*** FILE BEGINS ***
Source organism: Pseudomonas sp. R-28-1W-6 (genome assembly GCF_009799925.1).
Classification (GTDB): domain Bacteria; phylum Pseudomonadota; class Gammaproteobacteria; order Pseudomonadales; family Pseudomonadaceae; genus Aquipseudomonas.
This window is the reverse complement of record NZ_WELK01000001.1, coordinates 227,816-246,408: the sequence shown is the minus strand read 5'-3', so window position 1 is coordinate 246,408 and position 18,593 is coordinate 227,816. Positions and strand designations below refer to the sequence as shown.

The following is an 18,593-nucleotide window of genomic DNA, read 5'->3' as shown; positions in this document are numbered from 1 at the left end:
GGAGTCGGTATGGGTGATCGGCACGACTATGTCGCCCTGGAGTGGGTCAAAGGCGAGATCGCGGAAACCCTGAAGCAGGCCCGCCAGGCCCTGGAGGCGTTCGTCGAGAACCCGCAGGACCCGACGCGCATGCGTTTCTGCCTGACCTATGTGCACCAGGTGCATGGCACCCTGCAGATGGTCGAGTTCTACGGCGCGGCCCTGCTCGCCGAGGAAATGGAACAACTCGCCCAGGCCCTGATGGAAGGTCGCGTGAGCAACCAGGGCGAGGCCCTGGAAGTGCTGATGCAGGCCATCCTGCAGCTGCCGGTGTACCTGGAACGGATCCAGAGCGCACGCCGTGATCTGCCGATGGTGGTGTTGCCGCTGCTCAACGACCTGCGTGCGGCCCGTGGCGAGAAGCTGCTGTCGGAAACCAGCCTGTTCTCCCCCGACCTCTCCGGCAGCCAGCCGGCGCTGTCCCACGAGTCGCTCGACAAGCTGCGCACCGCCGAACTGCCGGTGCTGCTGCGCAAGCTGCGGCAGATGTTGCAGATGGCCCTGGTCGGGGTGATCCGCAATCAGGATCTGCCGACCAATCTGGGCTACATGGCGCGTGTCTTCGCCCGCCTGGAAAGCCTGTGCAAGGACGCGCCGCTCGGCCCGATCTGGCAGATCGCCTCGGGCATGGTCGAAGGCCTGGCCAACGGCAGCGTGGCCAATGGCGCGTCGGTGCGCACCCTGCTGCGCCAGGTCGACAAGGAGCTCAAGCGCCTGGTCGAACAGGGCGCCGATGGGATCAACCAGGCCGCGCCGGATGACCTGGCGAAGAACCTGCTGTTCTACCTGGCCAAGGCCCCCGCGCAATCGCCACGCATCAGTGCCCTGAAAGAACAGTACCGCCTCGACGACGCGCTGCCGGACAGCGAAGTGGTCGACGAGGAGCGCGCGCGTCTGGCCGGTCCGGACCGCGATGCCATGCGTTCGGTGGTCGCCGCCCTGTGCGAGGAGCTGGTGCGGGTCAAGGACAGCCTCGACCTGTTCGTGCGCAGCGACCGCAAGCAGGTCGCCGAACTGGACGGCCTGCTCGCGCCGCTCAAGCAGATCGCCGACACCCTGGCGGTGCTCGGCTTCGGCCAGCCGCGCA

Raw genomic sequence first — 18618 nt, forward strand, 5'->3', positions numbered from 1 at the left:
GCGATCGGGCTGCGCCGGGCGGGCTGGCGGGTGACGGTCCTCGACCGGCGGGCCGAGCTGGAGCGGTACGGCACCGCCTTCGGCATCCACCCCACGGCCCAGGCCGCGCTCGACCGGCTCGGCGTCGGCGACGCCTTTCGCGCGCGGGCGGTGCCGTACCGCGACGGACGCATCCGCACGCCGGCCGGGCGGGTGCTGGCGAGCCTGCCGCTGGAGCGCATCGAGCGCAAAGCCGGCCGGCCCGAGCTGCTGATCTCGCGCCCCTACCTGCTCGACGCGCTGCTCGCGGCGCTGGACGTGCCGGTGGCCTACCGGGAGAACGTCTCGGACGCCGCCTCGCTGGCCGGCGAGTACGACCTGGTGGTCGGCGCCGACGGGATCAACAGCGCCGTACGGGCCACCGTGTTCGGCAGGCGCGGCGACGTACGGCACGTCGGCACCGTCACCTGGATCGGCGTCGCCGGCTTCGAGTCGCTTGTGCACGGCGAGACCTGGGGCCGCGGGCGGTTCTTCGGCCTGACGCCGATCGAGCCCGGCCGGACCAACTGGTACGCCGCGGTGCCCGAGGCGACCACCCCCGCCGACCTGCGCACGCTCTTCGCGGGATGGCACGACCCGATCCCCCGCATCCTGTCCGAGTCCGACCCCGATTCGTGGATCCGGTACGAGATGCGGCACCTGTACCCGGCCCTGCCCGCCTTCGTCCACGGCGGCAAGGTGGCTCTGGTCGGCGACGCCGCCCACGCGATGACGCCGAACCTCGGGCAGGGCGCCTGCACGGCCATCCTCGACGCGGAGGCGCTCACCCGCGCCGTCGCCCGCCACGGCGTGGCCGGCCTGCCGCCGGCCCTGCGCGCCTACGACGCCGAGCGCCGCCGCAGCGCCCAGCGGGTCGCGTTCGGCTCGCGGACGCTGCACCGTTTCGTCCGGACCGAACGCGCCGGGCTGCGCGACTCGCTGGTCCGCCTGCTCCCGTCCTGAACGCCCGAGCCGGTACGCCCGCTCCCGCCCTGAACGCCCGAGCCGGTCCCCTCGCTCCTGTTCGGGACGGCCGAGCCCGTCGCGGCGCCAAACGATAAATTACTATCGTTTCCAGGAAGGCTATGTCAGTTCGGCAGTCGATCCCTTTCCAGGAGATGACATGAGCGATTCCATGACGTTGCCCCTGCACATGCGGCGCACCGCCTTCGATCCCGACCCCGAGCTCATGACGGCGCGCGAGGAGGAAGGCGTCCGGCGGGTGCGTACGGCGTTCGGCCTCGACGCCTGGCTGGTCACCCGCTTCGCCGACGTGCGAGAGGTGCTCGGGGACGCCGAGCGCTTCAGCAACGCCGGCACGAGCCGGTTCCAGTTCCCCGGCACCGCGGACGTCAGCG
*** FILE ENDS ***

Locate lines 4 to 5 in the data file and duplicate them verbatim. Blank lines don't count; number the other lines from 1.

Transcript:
The following is an 18,593-nucleotide window of genomic DNA, read 5'->3' as shown; positions in this document are numbered from 1 at the left end:
GGAGTCGGTATGGGTGATCGGCACGACTATGTCGCCCTGGAGTGGGTCAAAGGCGAGATCGCGGAAACCCTGAAGCAGGCCCGCCAGGCCCTGGAGGCGTTCGTCGAGAACCCGCAGGACCCGACGCGCATGCGTTTCTGCCTGACCTATGTGCACCAGGTGCATGGCACCCTGCAGATGGTCGAGTTCTACGGCGCGGCCCTGCTCGCCGAGGAAATGGAACAACTCGCCCAGGCCCTGATGGAAGGTCGCGTGAGCAACCAGGGCGAGGCCCTGGAAGTGCTGATGCAGGCCATCCTGCAGCTGCCGGTGTACCTGGAACGGATCCAGAGCGCACGCCGTGATCTGCCGATGGTGGTGTTGCCGCTGCTCAACGACCTGCGTGCGGCCCGTGGCGAGAAGCTGCTGTCGGAAACCAGCCTGTTCTCCCCCGACCTCTCCGGCAGCCAGCCGGCGCTGTCCCACGAGTCGCTCGACAAGCTGCGCACCGCCGAACTGCCGGTGCTGCTGCGCAAGCTGCGGCAGATGTTGCAGATGGCCCTGGTCGGGGTGATCCGCAATCAGGATCTGCCGACCAATCTGGGCTACATGGCGCGTGTCTTCGCCCGCCTGGAAAGCCTGTGCAAGGACGCGCCGCTCGGCCCGATCTGGCAGATCGCCTCGGGCATGGTCGAAGGCCTGGCCAACGGCAGCGTGGCCAATGGCGCGTCGGTGCGCACCCTGCTGCGCCAGGTCGACAAGGAGCTCAAGCGCCTGGTCGAACAGGGCGCCGATGGGATCAACCAGGCCGCGCCGGATGACCTGGCGAAGAACCTGCTGTTCTACCTGGCCAAGGCCCCCGCGCAATCGCCACGCATCAGTGCCCTGAAAGAACAGTACCGCCTCGACGACGCGCTGCCGGACAGCGAAGTGGTCGACGAGGAGCGCGCGCGTCTGGCCGGTCCGGACCGCGATGCCATGCGTTCGGTGGTCGCCGCCCTGTGCGAGGAGCTGGTGCGGGTCAAGGACAGCCTCGACCTGTTCGTGCGCAGCGACCGCAAGCAGGTCGCCGAACTGGACGGCCTGCTCGCGCCGCTCAAGCAGATCGCCGACACCCTGGCGGTGCTCGGCTTCGGCCAGCCGCGCA